The truth is, I know less and less as the years go by; less and less, and what I do know becomes more deeply distilled into one message and one message only, which is this: Love God — or if the God name doesn’t make sense to you, too stretched out of shape by people trying to shove too many non-God shaped things inside it, then use God’s other name, which is Love; Love Incarnate. Love God. Love Love. Love the Author and Perfector of Love Itself. Love Love in its purest form, and then love each other from the outpouring of that Love. Love each other wildly and without limits. Full of undeserved, unearned Grace.

The Church isn’t dying; it’s being reborn. Again. As Love Incarnate. And that, my friends, is Hope.

With, it turns out, undying Love,





P.S. Shel Silverstein already wrote this whole post in poem form. It’s called Invitation, and it’s one of the most Godly things I’ve ever read.


So, friends, come in. Come in. Come in.

If you are a dreamer, come in.
If you are a dreamer, a wisher, a liar,
A hope-er, a pray-er, a magic bean buyer…
If you’re a pretender, come sit by my fire
For we have some flax-golden tales to spin.
Come in!
Come in!



The Importance and Meaning of Rainbows: An Essay by an 8-Year-Old Boy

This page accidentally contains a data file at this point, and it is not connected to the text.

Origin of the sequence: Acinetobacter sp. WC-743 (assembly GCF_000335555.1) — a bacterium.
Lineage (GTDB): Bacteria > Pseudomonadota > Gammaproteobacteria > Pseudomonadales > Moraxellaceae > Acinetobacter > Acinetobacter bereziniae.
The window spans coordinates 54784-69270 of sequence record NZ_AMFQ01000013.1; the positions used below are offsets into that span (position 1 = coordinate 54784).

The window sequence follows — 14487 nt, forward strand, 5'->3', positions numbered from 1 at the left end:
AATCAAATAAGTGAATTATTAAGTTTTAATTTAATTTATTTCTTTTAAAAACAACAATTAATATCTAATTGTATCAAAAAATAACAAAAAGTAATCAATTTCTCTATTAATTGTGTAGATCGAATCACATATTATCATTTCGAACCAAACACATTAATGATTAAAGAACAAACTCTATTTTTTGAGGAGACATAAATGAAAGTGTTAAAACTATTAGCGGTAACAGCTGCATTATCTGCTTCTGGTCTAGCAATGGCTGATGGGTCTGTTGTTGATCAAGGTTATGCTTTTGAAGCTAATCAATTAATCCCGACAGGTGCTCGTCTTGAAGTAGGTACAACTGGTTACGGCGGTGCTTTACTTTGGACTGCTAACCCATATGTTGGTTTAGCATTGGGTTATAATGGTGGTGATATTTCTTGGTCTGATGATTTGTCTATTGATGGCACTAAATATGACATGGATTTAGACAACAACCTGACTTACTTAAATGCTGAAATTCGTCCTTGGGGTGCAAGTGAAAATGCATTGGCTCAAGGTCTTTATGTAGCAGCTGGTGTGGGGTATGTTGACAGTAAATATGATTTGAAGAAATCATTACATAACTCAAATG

Jun 27 2015

Dear Friends,

I came home from work yesterday to this.


My dog dyed rainbow.

Given the SCOTUS ruling yesterday that made same-sex marriage legal nationwide, I thought my kids might be celebrating. You know, being timely! And up to date on current events! I don’t know how I thought they would’ve picked up that news from playing Minecraft all day, but a mama can hope her babies pay attention to Supreme Court decisions while she’s at work, can’t she? Then it occurred to me that the last time the kids dyed the dog, it was to paint flames down his sides, and I didn’t assume they were celebrating arson. So I asked them why they did it. Why did they paint the dog to look like a rainbow? Other than the obvious, of course; that they had a) paint and b) a dog. 

So we sat outside late at night as the heat faded and so did the sun, and we talked about rainbows. Rainbows and color. Rainbows and God. Rainbows and people. Rainbows and life and how we approach each other with compassion and kindness. And this morning, Cai, one of our 8-year-olds, sat down to write you this essay. Cai’s last essay here was co-written with his twin brother. It was about Penis Tendons. Because I told them, if they wanted to guest post on this blog, they must choose an important topic, spell words correctly, pay attention to sentence craft and structure, have a POINT and a conclusion, and it had to be about be about something that will improve the lives of others. So, Penis Tendons, obviously. Since then, they’ve tossed around the idea of guest posting again, but the writing muse eluded them. Until now. 

And so, because Cai asked, and because Cai has important and wise things to say, I give you Cai’s Essay on The Importance and Meaning of Rainbows.